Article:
Scientific Culture

    Abstract

    THIS is altogether an admirable address, characterised by real eloquence and by clearness and decision of view as to the place which science ought to occupy in any system of education. Most of Prof. Cooke's audience were teachers by profession, attending Harvard University mainly to become acquainted with the experimental methods of teaching physical science. We commend the address not only to scientific students and teachers of science, but to all who take an interest in education, and to all students who desire a clear statement as to what, in the not distant future, will be regarded as the only liberal education, an education in which science will be allotted a place of at least equal importance with that of literature. What Mr. Cooke's views are on certain matters which have for long been discussed in this journal, may be learned from the following extracts. On the place which Science ought to occupy in education, he says:—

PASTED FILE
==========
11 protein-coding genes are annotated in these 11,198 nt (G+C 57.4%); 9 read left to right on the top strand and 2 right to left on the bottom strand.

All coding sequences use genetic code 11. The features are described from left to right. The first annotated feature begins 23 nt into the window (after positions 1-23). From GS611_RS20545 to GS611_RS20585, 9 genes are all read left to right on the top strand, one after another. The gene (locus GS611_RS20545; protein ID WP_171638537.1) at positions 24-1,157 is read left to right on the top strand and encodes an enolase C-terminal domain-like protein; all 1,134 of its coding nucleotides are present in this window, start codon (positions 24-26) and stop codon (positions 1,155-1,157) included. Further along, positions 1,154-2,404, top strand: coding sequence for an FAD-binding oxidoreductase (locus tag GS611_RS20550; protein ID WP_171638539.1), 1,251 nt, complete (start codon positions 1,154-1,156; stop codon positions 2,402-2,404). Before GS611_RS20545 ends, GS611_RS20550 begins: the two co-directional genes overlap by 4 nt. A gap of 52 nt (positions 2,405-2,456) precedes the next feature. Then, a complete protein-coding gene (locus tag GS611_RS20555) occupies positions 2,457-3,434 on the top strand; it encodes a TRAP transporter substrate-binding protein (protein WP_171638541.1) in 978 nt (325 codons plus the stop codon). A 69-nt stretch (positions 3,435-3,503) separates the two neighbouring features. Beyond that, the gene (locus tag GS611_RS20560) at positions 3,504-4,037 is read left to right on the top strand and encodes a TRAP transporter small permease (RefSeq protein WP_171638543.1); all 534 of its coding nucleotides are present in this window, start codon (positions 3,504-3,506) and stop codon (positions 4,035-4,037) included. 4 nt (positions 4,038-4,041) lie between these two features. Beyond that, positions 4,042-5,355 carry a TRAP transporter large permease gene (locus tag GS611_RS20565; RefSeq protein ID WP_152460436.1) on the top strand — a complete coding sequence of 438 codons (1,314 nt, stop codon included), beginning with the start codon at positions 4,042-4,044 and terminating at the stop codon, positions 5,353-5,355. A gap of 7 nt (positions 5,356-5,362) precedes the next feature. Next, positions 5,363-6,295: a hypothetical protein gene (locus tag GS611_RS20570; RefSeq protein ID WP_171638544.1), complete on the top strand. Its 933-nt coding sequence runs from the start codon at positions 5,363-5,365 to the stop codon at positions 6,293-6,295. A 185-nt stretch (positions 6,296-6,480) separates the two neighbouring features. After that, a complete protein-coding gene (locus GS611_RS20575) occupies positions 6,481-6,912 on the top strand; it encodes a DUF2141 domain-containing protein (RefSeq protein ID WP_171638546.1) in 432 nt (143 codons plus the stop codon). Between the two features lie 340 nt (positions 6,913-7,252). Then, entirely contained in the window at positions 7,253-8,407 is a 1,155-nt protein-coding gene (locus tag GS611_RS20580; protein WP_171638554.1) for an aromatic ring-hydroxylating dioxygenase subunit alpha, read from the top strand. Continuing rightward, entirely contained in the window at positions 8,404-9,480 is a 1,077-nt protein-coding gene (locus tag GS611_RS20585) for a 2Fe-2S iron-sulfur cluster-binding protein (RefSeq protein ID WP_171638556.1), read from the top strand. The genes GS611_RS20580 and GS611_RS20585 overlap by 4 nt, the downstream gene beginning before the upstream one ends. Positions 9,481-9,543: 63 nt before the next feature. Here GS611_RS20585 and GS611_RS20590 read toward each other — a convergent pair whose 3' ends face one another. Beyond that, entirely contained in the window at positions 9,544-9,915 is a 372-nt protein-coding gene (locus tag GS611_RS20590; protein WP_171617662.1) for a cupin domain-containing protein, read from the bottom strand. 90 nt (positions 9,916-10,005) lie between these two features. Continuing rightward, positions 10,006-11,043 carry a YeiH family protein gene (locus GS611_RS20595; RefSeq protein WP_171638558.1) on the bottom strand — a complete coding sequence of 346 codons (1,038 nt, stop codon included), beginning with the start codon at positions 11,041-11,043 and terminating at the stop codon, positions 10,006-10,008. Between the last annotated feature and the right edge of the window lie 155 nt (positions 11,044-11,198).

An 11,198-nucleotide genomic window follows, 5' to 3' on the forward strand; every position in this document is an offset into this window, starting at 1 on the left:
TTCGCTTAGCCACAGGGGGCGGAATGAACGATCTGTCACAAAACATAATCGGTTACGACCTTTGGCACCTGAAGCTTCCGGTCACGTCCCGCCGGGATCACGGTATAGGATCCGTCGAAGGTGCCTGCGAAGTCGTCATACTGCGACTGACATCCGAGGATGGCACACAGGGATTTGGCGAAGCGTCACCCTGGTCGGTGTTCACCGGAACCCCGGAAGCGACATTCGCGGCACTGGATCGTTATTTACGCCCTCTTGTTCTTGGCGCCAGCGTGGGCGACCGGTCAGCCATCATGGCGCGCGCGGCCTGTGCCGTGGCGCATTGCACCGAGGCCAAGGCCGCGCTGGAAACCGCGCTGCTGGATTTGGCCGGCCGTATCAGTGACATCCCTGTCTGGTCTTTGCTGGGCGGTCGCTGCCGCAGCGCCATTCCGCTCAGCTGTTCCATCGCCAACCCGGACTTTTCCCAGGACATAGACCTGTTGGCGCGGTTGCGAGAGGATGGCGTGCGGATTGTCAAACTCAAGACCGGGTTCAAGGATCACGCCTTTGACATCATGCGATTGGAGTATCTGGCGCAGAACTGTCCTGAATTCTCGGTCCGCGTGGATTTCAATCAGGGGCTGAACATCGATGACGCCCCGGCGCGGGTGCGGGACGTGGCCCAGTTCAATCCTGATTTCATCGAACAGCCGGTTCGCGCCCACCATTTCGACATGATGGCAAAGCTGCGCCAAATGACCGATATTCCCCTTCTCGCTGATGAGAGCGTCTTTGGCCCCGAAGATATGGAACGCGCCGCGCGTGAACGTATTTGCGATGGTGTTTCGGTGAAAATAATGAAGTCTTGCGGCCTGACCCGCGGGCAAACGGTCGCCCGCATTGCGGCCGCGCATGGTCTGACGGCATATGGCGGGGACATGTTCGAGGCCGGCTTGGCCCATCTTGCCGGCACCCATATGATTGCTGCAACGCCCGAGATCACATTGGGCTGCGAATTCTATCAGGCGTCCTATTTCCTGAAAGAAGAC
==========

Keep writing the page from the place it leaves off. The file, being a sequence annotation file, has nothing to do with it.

Scientific Culture.

    By Josiah P. Cooke Jun., Professor of Chemistry and Mineralogy in Harvard College (U.S.). (London: H. S. King and Co., 1876.)

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